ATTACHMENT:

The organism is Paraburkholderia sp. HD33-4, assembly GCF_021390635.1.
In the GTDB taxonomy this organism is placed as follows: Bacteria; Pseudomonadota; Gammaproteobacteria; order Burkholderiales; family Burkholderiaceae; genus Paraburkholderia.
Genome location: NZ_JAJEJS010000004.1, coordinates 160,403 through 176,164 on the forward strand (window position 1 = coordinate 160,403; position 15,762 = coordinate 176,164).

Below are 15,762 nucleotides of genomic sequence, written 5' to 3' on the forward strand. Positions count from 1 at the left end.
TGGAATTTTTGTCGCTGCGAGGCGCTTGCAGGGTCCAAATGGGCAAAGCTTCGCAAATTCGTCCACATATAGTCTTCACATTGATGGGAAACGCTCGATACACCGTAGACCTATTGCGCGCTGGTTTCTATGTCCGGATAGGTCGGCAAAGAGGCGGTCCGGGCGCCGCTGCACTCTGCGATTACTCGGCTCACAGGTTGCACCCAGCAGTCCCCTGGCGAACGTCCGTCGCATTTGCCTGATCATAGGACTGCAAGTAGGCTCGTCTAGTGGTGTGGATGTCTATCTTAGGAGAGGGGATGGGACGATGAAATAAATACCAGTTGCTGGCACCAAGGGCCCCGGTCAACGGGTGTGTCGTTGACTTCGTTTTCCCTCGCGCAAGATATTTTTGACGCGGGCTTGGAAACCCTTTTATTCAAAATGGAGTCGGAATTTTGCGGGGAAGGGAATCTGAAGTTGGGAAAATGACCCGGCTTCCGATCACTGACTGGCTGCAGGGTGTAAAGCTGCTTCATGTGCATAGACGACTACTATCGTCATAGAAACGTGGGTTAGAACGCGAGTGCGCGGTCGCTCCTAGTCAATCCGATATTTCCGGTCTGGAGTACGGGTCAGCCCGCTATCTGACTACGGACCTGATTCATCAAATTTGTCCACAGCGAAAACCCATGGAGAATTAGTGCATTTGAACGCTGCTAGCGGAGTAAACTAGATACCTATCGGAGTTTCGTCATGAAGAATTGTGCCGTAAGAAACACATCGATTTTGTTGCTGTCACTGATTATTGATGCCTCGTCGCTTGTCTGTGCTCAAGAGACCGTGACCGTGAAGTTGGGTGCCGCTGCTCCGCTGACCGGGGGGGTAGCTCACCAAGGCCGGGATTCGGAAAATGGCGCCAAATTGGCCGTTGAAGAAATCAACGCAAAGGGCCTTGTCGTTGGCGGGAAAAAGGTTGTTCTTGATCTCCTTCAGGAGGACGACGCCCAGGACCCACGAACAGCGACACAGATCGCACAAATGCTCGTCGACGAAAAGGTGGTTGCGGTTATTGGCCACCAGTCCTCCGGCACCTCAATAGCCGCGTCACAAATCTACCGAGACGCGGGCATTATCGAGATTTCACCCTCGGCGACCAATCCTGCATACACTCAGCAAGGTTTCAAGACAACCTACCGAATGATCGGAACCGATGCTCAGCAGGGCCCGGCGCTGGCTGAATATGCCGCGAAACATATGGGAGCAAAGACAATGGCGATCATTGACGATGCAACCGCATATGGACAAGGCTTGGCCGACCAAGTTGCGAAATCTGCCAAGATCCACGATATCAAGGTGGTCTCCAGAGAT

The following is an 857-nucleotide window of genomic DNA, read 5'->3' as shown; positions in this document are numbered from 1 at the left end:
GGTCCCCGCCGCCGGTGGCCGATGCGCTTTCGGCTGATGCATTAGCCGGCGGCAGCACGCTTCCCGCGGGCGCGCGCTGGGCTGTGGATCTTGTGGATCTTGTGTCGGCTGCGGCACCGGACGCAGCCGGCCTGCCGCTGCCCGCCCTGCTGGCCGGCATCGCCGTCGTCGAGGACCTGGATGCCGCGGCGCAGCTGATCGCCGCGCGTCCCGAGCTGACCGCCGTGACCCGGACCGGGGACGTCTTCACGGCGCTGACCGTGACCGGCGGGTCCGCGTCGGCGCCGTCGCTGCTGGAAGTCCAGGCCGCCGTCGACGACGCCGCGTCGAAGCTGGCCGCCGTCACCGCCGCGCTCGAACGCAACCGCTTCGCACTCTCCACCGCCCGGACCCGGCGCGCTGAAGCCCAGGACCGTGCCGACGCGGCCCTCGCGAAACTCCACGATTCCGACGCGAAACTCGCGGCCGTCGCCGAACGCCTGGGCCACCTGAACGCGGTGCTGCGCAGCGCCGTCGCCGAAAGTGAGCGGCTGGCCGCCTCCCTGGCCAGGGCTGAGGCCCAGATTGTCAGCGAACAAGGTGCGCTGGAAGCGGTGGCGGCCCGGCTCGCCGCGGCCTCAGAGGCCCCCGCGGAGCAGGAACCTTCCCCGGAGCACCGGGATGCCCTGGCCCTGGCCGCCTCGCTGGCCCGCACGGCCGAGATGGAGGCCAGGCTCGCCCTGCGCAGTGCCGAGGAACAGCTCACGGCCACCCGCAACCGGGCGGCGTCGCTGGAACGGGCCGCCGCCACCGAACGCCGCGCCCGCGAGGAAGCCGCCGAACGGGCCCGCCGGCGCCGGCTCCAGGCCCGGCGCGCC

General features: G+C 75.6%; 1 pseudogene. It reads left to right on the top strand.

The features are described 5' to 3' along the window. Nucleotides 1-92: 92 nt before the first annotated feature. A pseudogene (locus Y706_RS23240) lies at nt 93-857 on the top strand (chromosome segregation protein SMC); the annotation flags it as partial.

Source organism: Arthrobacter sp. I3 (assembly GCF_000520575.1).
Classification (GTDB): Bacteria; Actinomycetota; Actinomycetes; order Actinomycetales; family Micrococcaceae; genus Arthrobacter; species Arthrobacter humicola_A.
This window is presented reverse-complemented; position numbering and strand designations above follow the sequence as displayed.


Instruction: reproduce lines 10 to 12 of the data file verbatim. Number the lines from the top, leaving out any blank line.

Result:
Source organism: Arthrobacter sp. I3 (assembly GCF_000520575.1).
Classification (GTDB): Bacteria; Actinomycetota; Actinomycetes; order Actinomycetales; family Micrococcaceae; genus Arthrobacter; species Arthrobacter humicola_A.
This window is presented reverse-complemented; position numbering and strand designations above follow the sequence as displayed.